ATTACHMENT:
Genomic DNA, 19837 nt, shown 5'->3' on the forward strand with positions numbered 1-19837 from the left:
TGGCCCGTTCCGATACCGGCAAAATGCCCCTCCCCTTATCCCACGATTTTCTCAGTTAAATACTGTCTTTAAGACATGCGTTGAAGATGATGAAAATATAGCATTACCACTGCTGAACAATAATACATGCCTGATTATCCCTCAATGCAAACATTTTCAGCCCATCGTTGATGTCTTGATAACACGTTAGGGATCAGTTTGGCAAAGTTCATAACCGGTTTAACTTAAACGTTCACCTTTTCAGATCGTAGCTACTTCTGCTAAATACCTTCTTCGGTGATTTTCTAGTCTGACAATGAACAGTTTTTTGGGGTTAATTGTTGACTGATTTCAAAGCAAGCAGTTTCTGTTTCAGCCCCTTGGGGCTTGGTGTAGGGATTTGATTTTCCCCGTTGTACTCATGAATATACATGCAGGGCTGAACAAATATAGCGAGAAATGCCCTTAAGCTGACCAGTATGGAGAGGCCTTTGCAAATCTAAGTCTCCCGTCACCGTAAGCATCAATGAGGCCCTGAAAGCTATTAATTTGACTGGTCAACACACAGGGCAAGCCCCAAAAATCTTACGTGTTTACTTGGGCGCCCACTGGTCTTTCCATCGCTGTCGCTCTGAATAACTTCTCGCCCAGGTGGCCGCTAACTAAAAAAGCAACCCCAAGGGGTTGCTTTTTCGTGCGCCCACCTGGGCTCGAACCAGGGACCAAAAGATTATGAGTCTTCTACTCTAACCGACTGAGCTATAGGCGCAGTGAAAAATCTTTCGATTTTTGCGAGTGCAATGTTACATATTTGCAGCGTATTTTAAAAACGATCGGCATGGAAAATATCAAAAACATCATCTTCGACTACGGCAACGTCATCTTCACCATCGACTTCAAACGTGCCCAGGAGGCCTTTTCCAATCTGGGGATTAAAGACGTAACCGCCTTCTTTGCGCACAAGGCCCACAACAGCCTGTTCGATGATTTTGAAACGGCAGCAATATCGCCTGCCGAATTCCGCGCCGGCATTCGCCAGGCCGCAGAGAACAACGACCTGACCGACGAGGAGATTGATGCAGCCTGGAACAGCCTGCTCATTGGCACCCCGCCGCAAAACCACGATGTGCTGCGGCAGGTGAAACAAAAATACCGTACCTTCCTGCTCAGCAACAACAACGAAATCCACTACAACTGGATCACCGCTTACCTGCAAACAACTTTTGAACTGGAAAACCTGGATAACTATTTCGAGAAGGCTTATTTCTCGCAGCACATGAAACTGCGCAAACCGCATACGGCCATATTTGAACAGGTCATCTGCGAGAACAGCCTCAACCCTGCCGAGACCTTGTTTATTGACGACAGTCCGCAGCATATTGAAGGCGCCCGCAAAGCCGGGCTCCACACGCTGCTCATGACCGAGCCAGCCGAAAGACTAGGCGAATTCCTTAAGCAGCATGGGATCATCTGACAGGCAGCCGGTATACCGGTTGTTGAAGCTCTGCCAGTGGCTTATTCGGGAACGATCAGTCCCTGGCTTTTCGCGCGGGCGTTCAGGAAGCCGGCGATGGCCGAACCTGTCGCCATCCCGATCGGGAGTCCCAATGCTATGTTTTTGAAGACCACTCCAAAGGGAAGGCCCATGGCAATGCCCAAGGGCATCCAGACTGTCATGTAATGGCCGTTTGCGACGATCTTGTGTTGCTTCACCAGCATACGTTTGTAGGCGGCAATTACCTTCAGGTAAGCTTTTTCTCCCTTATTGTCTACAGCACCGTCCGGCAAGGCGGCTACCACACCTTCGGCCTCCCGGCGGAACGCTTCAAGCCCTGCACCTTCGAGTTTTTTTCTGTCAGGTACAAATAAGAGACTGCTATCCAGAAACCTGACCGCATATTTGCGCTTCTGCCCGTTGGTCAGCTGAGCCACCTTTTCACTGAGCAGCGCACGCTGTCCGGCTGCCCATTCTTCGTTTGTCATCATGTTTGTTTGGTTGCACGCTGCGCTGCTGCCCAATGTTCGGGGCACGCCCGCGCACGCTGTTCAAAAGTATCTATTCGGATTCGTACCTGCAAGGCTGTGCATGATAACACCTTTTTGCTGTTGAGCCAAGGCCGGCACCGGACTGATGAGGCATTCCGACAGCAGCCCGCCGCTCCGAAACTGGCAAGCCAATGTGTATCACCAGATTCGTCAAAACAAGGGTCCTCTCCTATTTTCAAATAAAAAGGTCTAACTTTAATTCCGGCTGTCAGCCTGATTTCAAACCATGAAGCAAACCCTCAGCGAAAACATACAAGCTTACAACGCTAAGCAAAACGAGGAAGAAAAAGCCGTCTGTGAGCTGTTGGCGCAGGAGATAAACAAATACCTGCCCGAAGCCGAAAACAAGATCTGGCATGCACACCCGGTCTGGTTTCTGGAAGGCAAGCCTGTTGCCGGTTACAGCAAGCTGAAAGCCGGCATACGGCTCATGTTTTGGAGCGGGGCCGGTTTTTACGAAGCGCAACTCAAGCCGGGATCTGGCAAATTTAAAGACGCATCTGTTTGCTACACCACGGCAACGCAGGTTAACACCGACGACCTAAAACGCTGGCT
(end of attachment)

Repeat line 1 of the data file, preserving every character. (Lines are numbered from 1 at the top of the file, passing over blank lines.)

Genomic DNA, 19837 nt, shown 5'->3' on the forward strand with positions numbered 1-19837 from the left: